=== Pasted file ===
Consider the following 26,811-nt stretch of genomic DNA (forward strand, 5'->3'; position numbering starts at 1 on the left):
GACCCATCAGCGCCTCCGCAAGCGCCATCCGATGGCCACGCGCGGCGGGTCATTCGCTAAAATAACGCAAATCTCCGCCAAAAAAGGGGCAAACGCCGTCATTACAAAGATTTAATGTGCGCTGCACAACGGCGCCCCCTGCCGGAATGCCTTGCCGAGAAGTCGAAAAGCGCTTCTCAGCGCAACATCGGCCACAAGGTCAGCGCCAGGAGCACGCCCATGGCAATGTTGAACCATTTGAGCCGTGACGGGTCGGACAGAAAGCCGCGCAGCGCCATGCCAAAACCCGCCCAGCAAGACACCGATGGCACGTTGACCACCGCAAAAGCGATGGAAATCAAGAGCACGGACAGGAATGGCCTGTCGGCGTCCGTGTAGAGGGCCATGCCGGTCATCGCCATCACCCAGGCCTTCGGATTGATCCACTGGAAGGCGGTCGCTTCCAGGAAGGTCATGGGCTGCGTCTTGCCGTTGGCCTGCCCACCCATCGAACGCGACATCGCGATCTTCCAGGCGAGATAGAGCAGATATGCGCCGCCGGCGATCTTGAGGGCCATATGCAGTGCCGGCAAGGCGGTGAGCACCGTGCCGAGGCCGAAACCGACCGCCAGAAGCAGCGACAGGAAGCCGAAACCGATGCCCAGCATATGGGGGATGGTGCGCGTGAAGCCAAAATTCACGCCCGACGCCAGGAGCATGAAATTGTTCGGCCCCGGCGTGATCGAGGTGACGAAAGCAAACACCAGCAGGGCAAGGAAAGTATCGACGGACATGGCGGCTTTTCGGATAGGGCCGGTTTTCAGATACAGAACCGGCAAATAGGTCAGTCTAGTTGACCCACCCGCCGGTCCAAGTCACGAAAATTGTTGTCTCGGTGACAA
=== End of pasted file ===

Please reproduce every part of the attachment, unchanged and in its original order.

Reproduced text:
Consider the following 26,811-nt stretch of genomic DNA (forward strand, 5'->3'; position numbering starts at 1 on the left):
GACCCATCAGCGCCTCCGCAAGCGCCATCCGATGGCCACGCGCGGCGGGTCATTCGCTAAAATAACGCAAATCTCCGCCAAAAAAGGGGCAAACGCCGTCATTACAAAGATTTAATGTGCGCTGCACAACGGCGCCCCCTGCCGGAATGCCTTGCCGAGAAGTCGAAAAGCGCTTCTCAGCGCAACATCGGCCACAAGGTCAGCGCCAGGAGCACGCCCATGGCAATGTTGAACCATTTGAGCCGTGACGGGTCGGACAGAAAGCCGCGCAGCGCCATGCCAAAACCCGCCCAGCAAGACACCGATGGCACGTTGACCACCGCAAAAGCGATGGAAATCAAGAGCACGGACAGGAATGGCCTGTCGGCGTCCGTGTAGAGGGCCATGCCGGTCATCGCCATCACCCAGGCCTTCGGATTGATCCACTGGAAGGCGGTCGCTTCCAGGAAGGTCATGGGCTGCGTCTTGCCGTTGGCCTGCCCACCCATCGAACGCGACATCGCGATCTTCCAGGCGAGATAGAGCAGATATGCGCCGCCGGCGATCTTGAGGGCCATATGCAGTGCCGGCAAGGCGGTGAGCACCGTGCCGAGGCCGAAACCGACCGCCAGAAGCAGCGACAGGAAGCCGAAACCGATGCCCAGCATATGGGGGATGGTGCGCGTGAAGCCAAAATTCACGCCCGACGCCAGGAGCATGAAATTGTTCGGCCCCGGCGTGATCGAGGTGACGAAAGCAAACACCAGCAGGGCAAGGAAAGTATCGACGGACATGGCGGCTTTTCGGATAGGGCCGGTTTTCAGATACAGAACCGGCAAATAGGTCAGTCTAGTTGACCCACCCGCCGGTCCAAGTCACGAAAATTGTTGTCTCGGTGACAA